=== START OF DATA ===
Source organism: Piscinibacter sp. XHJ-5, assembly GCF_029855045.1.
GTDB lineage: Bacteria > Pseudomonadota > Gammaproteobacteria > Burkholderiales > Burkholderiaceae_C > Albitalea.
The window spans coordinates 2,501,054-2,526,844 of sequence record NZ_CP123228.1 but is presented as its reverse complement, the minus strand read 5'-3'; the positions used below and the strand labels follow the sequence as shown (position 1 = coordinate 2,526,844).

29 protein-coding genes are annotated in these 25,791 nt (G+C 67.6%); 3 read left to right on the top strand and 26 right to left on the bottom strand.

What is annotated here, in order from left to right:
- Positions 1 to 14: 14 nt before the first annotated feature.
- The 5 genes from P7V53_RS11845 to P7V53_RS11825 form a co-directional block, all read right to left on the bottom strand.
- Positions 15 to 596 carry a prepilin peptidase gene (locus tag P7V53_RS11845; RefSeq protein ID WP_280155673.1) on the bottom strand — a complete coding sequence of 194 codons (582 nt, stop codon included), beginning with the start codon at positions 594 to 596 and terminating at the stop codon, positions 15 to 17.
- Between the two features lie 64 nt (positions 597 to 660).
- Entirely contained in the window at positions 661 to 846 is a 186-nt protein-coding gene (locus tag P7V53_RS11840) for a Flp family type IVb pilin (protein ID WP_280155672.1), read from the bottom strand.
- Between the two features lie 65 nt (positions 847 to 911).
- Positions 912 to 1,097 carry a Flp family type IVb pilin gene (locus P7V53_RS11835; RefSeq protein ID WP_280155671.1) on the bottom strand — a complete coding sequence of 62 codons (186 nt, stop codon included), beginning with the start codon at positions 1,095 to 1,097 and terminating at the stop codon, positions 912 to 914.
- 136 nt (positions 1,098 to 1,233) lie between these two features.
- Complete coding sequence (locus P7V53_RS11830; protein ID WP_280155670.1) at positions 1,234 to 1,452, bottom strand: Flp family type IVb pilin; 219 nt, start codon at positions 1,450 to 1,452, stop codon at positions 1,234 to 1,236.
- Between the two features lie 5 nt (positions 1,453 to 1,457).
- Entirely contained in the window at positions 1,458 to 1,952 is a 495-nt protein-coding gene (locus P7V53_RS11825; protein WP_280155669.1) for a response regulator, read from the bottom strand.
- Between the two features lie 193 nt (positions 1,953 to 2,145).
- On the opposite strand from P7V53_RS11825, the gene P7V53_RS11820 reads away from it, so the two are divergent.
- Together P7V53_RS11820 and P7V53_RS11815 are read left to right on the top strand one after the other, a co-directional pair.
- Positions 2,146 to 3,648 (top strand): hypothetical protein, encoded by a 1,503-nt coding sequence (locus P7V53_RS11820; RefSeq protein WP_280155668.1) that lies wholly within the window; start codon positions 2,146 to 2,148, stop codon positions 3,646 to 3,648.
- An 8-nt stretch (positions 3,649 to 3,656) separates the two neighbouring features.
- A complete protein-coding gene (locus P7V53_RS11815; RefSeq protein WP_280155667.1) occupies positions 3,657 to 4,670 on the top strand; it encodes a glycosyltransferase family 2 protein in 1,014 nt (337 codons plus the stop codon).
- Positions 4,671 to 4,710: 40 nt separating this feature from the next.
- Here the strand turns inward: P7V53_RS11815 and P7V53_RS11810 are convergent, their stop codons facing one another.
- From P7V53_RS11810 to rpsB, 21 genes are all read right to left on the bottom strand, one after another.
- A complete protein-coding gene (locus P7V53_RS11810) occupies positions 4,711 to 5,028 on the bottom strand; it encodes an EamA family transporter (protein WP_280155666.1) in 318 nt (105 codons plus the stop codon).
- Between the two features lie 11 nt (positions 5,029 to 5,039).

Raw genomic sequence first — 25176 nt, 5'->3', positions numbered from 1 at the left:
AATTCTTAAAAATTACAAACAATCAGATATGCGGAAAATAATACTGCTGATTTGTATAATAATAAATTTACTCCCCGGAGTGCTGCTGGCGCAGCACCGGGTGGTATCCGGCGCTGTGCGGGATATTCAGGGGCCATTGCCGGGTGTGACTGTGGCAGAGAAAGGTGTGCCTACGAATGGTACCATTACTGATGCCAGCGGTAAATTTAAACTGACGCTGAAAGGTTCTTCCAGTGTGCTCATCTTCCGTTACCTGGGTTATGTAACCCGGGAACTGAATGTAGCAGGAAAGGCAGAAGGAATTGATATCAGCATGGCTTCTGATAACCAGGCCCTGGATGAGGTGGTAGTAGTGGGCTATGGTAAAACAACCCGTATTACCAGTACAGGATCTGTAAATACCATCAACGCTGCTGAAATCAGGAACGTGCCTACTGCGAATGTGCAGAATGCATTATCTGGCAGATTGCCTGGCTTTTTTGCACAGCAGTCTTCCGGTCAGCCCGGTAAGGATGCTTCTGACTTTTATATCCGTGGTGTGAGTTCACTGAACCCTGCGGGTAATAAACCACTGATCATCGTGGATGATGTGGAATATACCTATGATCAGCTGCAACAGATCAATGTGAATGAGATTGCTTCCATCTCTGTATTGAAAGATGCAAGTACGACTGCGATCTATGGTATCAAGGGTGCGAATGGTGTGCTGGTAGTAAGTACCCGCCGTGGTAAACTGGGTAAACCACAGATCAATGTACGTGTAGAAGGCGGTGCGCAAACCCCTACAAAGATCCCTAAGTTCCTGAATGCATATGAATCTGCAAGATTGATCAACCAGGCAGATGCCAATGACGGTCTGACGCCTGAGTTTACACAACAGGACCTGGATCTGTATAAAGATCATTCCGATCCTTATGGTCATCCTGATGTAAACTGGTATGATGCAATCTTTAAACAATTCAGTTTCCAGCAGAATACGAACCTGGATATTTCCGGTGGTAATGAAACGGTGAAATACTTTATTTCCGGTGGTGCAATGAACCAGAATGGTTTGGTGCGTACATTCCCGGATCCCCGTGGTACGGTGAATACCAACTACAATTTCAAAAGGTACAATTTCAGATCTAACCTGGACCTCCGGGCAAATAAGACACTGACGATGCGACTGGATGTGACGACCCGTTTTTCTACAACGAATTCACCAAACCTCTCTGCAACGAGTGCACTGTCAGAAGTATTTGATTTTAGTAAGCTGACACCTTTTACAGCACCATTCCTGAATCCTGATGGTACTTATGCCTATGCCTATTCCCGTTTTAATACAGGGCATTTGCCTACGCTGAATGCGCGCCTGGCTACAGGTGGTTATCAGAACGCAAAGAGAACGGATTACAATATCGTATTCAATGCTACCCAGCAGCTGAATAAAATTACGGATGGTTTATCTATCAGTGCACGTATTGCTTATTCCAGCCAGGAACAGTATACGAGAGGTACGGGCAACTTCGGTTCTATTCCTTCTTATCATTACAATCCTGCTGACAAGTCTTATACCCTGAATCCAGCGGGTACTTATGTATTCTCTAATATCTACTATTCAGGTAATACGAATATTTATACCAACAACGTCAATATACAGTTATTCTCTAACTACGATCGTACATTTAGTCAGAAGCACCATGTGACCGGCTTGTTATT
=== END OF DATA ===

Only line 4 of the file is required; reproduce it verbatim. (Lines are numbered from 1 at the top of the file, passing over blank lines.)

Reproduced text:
29 protein-coding genes are annotated in these 25,791 nt (G+C 67.6%); 3 read left to right on the top strand and 26 right to left on the bottom strand.